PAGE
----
What message will you bring for fellow members and the part of the public which supports the Social Democrats?
A. Palionis: I am firmly dedicated. Just as the other candidates I am familiar with the situation in the party. There is a crisis, many party members are awaiting the chairman election with concern.
During meetings with fellow members in branches I stress that we need fundamental change. Management has to change, we have to listen to the branches, what they are saying, what the periphery needs. Currently the party management does not hear the signals.
– Mr. Balčytis, what message are you sending party members and Social Democrat supporters?
Z. Balčytis: I have been in the Social Democrat Party for 17 years now, I have experience and I can clearly say that if the situation in the party is not overturned, if a person does not appear with a team, the future looks grim.
A leader has to appear, one who would put the party back on track. It has to be modern, contemporary, have means to reach it. We have to listen to not only our voters, but also to our fellow members.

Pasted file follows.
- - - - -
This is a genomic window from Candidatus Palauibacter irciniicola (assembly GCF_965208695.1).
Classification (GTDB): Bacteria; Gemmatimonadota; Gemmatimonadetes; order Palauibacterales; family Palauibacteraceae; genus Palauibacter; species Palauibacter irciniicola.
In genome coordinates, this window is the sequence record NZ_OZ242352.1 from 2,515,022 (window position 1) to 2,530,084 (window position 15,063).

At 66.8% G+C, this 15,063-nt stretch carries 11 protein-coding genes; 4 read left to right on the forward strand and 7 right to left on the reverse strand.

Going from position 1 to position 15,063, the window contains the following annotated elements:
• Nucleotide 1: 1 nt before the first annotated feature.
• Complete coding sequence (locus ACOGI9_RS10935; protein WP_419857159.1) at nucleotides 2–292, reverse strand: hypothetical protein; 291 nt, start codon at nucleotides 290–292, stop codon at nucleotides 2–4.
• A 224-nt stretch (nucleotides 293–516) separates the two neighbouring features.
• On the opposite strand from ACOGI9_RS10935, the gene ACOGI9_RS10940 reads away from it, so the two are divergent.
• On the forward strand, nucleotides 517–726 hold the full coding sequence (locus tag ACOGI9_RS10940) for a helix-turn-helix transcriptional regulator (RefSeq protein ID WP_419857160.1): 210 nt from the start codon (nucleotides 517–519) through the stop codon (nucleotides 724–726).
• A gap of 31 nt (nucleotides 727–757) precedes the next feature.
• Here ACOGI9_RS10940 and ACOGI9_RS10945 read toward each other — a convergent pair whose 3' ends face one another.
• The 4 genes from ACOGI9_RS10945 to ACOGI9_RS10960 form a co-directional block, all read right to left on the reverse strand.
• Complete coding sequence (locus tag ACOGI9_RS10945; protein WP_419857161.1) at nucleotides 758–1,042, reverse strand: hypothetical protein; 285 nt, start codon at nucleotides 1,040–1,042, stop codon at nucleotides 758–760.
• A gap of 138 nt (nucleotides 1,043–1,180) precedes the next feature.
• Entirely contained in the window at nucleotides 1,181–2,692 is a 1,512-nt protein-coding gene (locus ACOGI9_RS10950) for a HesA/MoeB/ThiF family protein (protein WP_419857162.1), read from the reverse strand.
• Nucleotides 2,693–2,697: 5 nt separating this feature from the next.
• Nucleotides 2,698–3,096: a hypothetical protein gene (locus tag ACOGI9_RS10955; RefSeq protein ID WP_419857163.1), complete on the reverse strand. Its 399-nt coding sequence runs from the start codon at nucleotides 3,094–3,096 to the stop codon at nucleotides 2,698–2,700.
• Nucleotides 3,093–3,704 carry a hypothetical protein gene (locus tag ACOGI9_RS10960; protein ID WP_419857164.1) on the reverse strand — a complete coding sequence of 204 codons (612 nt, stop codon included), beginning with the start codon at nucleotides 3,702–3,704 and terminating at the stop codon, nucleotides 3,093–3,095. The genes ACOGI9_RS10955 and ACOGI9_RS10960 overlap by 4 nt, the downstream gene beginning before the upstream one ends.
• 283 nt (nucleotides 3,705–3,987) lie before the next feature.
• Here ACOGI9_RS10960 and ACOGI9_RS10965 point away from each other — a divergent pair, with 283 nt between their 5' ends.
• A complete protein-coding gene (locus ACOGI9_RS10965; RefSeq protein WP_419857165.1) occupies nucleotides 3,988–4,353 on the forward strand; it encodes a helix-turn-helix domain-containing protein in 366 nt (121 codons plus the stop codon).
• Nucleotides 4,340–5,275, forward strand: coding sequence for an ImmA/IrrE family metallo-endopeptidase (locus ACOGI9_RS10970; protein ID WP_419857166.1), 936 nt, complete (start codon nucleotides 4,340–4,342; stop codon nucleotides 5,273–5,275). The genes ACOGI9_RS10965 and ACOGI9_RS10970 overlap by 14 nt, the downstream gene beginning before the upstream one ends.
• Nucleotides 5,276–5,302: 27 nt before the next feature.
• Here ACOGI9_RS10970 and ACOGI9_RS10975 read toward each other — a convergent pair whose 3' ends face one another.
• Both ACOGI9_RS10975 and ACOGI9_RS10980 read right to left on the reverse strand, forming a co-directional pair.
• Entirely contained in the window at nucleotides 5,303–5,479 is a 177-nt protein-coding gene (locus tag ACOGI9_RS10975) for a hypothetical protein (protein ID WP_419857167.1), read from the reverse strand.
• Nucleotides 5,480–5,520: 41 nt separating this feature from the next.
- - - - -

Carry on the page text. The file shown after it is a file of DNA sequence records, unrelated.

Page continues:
For the past 17 years it was hard to find a government which did not feature the Social Demcorats. But now it is the opposite – there are almost no governments formed of Social Democrats. As such we need to fundamentally review the system of governance.
– Everyone is talking about renewal, the pursuit of new leaders. You are one of the most experienced Social Democrats. Can renewal and a new direction be associated with you?
Z. Balčytis: I am 63 years old, I have experience and a certain political weight. Sometimes when making decisions on party reform you also need experience and wisdom. I am glad to see a number of young colleagues participating in the election, I see them as future members of my team. I believe we are capable of stepping over this barrier, putting an end to the grievances of the past and have a leftist party in Lithuania which would return to the values it declares. We have beautiful slogans, we present them to the people, but on entering government or in coalitions we are unable to implement them.
– Mr. Paluckas, what do you think about the current situation in the party? Do you disagree there is a crisis?
G. Paluckas: We have agreed with Vilija Blinkevičiūtė to not use the word “crisis”. We are speaking of the dead end we have ended up in. This did not happen immediately. It is a systematic issue we were headed to for two years. We could see where we are going, but were not making any conclusions.
– You have long criticised party management and are one of the most vocal critics. In your opinion what are the core reasons behind the current situation?